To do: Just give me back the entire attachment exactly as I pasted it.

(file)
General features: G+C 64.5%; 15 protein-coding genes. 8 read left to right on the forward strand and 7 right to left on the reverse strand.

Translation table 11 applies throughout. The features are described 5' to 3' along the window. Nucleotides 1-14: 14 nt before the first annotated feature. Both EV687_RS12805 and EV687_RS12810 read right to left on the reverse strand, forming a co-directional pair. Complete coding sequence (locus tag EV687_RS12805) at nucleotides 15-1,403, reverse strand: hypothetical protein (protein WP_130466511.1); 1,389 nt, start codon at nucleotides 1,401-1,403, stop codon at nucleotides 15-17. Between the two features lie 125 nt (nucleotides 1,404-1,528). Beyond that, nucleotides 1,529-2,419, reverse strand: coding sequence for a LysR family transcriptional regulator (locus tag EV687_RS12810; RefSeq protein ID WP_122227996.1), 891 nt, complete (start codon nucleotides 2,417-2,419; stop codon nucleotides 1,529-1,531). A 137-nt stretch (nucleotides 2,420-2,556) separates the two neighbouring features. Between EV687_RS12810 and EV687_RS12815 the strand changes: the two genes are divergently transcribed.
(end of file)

General features: G+C 64.5%; 15 protein-coding genes. 8 read left to right on the forward strand and 7 right to left on the reverse strand.

Translation table 11 applies throughout. The features are described 5' to 3' along the window. Nucleotides 1-14: 14 nt before the first annotated feature. Both EV687_RS12805 and EV687_RS12810 read right to left on the reverse strand, forming a co-directional pair. Complete coding sequence (locus tag EV687_RS12805) at nucleotides 15-1,403, reverse strand: hypothetical protein (protein WP_130466511.1); 1,389 nt, start codon at nucleotides 1,401-1,403, stop codon at nucleotides 15-17. Between the two features lie 125 nt (nucleotides 1,404-1,528). Beyond that, nucleotides 1,529-2,419, reverse strand: coding sequence for a LysR family transcriptional regulator (locus tag EV687_RS12810; RefSeq protein ID WP_122227996.1), 891 nt, complete (start codon nucleotides 2,417-2,419; stop codon nucleotides 1,529-1,531). A 137-nt stretch (nucleotides 2,420-2,556) separates the two neighbouring features. Between EV687_RS12810 and EV687_RS12815 the strand changes: the two genes are divergently transcribed.